The Very Best Breakfast Spots in the U.S.
Bacon. Scrambled eggs with hot buttered toast. Cereal swimming in pools of milk. These breakfast classics instantly evoke those nostalgic memories of waking in the morning to your mom dressing stacks of pancakes with maple syrup or heating up a skillet, waiting for that pat of butter to bubble.
After all, there’s nothing quite like breakfast: people around the world echo the sentiment that it’s the most important meal of the day. But there’s more to breakfast than just its eminence. It’s reminiscent of the good ole days, ones replete with leisurely mornings and those spent dashing off to school, of skinned knees and mini marshmallows floating in hot chocolate. And, of course, it’s worth mentioning that breakfast simply tastes good.
The United States is rife with breakfast spots, but these are the ones worth seeking out. You’ll find a pancake paradise off I-93 in New Hampshire, where grains are stone-ground right on site. And in Indianapolis you’ll dine at a brunch-only restaurant, home to inventive pastries and wildly imaginative riffs on the beloved classics. So pull up a chair and start nursing that mug of coffee — it’s time for breakfast.
Russ & Daughter’s Cafe: New York City, NY
Breakfast in New York City simply isn’t breakfast without noshing on a bagel swiped with a thick layer of cream cheese and towering sheaths of pink lox. The famed Russ & Daughter’s on the Lower East Side has remained NYC’s worthy destination for smoked salmon and whitefish since 1914, but in 2014 the appetizing store opened a cafe just around the corner where you can sit and eat instead of grabbing and going (and waiting hours to be served). Here, you can pull up a chair and build your own bagel sandwich with smoked fish, cream cheese, tomatoes and capers, or opt for other Jewish appetizing specialties like chocolate-babka French toast and latkes crowned with applesauce and sour cream.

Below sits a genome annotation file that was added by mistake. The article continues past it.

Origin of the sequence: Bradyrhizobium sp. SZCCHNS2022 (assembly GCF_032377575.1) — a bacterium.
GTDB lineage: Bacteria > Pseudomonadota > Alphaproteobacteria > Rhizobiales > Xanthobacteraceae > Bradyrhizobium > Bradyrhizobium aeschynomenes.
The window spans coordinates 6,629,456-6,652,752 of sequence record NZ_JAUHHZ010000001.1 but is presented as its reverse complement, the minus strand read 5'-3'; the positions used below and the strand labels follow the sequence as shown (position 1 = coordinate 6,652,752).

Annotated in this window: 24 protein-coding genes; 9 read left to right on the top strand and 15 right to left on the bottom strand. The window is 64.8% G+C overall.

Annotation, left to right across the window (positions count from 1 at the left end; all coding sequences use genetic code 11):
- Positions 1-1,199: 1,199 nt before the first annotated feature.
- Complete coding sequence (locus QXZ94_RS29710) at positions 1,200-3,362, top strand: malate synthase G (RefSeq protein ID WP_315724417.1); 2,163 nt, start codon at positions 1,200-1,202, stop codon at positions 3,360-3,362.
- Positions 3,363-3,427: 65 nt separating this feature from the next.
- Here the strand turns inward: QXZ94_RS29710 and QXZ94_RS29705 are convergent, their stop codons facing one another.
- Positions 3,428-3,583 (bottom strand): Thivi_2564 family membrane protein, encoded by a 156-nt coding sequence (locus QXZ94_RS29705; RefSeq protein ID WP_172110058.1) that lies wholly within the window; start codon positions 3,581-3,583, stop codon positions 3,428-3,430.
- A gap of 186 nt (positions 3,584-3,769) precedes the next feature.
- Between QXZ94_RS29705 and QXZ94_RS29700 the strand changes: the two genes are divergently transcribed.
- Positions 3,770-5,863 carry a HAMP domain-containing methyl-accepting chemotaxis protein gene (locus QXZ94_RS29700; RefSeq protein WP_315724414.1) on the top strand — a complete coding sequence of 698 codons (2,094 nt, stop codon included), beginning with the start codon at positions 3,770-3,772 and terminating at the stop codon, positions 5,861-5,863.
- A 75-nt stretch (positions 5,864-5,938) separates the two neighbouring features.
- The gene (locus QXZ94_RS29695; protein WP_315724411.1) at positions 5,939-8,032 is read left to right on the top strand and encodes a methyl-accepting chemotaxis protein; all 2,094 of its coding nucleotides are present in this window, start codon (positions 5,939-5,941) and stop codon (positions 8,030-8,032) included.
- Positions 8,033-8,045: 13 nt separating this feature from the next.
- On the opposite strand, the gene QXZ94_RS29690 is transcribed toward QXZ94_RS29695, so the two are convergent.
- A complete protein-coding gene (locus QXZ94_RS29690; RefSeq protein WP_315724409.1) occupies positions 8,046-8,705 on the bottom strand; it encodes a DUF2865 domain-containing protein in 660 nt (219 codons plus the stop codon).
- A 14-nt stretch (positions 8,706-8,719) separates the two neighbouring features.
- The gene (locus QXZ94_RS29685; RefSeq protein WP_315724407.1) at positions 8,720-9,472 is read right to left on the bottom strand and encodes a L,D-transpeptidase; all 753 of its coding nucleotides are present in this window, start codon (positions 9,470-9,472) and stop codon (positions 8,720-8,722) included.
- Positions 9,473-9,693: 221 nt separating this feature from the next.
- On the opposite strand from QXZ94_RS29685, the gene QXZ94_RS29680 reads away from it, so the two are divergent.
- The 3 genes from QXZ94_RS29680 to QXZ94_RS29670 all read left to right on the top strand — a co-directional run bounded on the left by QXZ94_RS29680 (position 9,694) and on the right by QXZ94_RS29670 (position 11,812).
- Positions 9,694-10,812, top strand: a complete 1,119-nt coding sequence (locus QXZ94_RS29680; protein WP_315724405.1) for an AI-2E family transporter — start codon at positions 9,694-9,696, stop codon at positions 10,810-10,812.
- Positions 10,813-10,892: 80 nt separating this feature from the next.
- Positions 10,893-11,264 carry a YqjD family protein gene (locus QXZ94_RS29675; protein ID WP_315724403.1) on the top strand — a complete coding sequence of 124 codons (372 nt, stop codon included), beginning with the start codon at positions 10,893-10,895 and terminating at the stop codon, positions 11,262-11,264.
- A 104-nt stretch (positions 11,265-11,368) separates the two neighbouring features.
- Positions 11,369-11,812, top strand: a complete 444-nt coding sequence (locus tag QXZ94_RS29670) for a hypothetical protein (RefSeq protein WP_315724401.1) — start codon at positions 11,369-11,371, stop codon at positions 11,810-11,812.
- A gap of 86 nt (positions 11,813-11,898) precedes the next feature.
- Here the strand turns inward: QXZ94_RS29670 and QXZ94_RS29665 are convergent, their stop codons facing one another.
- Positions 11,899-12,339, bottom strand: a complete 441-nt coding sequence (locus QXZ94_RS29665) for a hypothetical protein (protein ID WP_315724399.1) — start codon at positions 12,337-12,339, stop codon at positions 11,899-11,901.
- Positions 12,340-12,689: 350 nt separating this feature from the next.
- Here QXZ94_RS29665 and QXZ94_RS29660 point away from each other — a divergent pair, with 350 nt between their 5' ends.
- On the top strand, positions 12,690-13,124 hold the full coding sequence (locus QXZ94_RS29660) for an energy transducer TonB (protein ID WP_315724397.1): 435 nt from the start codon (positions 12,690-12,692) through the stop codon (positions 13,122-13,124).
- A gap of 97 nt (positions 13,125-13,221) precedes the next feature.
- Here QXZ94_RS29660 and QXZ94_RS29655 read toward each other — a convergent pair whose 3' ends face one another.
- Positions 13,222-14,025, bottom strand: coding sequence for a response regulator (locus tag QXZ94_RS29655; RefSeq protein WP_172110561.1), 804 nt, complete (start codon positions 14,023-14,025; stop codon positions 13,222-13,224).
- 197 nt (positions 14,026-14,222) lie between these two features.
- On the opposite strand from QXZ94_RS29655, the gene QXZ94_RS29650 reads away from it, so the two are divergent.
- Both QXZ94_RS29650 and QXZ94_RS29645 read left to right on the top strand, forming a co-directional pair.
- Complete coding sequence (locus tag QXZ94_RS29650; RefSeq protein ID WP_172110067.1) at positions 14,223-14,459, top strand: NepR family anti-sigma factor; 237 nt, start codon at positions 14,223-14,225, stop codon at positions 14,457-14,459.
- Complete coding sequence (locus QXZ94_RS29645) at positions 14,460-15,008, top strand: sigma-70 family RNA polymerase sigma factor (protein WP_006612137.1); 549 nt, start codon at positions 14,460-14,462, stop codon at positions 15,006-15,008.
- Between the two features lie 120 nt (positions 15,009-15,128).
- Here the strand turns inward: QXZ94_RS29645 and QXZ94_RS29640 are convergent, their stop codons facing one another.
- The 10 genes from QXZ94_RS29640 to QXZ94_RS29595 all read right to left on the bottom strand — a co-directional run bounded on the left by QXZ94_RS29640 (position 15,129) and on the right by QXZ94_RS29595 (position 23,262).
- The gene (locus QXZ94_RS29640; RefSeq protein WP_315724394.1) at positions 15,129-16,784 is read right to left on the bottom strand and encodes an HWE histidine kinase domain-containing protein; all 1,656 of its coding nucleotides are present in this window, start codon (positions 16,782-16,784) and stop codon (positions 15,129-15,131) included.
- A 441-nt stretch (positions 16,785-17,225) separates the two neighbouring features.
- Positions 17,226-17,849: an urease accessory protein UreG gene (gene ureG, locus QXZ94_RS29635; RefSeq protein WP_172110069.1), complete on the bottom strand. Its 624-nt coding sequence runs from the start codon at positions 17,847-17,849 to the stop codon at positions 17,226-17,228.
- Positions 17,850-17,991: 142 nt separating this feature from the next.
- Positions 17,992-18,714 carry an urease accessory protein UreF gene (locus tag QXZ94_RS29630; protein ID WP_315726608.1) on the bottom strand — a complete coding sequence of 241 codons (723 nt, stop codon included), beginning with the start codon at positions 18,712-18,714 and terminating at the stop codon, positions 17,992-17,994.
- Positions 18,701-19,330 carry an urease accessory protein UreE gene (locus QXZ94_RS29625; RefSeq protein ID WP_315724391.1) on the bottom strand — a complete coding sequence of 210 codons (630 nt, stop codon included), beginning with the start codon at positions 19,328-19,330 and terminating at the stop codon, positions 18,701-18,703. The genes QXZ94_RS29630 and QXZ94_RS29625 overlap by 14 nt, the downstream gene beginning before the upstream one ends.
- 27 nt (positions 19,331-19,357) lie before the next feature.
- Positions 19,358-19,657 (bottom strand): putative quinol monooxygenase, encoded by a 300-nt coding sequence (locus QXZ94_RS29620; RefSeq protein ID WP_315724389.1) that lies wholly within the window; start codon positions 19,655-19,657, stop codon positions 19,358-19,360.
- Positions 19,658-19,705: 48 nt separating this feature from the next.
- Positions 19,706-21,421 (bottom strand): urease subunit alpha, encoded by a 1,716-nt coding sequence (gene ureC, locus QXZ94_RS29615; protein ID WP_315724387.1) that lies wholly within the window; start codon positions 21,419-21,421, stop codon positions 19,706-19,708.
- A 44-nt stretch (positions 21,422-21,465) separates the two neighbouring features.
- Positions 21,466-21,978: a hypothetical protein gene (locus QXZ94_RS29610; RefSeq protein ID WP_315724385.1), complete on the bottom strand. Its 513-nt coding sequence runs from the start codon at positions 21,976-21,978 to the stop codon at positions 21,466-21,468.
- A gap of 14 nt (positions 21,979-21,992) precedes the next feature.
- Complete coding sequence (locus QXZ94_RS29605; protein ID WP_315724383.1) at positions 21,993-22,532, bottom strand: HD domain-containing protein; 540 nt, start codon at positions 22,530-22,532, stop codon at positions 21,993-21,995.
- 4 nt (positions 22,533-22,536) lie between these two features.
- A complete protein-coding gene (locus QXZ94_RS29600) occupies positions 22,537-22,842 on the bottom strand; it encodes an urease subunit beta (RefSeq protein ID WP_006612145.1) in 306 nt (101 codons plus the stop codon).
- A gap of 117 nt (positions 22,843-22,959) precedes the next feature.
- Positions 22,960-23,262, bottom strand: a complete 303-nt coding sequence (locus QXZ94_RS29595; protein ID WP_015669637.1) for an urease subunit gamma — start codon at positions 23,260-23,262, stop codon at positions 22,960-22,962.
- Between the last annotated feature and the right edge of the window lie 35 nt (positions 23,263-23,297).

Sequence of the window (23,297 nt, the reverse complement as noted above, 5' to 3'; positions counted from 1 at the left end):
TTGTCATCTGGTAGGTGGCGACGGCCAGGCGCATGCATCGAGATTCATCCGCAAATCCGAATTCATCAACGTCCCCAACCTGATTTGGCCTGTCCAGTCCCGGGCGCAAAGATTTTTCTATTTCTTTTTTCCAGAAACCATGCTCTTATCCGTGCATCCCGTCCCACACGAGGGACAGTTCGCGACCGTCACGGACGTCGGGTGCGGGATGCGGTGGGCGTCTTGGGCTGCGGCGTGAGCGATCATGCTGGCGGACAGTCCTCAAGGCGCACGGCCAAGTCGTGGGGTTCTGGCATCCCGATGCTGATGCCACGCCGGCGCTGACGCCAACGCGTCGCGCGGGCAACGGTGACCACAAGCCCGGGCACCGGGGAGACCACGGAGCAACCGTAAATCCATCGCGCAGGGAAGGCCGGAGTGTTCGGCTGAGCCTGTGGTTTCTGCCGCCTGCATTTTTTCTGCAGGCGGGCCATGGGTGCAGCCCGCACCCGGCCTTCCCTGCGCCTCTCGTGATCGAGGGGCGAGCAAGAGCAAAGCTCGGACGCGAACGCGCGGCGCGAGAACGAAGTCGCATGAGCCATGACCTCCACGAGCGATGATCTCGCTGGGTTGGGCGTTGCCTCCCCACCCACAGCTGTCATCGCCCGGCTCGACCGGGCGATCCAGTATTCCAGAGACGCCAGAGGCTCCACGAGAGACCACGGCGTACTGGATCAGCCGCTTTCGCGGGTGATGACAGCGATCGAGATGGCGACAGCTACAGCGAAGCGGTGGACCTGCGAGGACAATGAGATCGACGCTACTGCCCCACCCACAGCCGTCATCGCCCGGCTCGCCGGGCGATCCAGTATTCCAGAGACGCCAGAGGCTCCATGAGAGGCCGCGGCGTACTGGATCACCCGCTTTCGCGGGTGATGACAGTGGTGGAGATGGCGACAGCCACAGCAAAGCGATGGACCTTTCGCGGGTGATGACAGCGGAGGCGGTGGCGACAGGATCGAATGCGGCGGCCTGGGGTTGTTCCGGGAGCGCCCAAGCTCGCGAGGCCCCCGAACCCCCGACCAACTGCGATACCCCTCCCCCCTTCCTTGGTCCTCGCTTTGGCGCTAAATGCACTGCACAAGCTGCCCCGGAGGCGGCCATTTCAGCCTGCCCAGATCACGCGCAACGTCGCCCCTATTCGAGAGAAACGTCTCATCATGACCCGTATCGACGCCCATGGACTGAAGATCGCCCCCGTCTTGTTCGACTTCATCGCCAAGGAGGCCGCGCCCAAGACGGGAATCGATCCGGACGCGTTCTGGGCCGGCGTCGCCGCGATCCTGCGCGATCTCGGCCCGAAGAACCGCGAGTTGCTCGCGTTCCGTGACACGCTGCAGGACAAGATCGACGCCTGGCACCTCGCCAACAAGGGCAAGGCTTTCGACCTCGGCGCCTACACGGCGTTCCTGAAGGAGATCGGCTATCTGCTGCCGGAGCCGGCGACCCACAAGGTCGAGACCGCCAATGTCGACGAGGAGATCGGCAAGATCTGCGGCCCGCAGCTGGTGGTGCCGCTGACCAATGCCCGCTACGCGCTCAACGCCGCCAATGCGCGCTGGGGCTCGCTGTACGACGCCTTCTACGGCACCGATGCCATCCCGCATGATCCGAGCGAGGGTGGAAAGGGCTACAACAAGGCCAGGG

Phoenicia Diner: Phoenicia, NY
Just off Route 28, the Phoenicia Diner remains a breakfast destination for Catskill skiers looking to fuel up before hitting the slopes, coupled with summer tourists traveling throughout upstate New York. Elevated twists on classic diner fare zoom out of the kitchen: thick waffles are swirled with cornmeal and drizzled with local maple syrup, and personal-sized skillets brim with ingredients like house-cured grass-fed brisket, polenta, smoked bacon, all topped with the requisite runny eggs.
Willa Jean: New Orleans, LA
At Willa Jean, you’re here for the biscuits. Chef Kelly Fields expertly laminates the dough with thick sheets of butter, crafting flaky biscuits often likened to croissants. These tremendous square biscuits might be flecked with pimento cheese and crackly boudin (this is Louisiana after all), or showered with sausage gravy. Order at least one for the table (although you’ll undoubtedly ask for seconds), then dive into a bowl of shrimp and grits or braised short rib flush with caramelized pearl onions and crispy garlic. On your way out, stop at the counter to load up on squat banana bread loaves, sticky buns and chocolate chip cookies.
Kihei Caffe: Maui, HA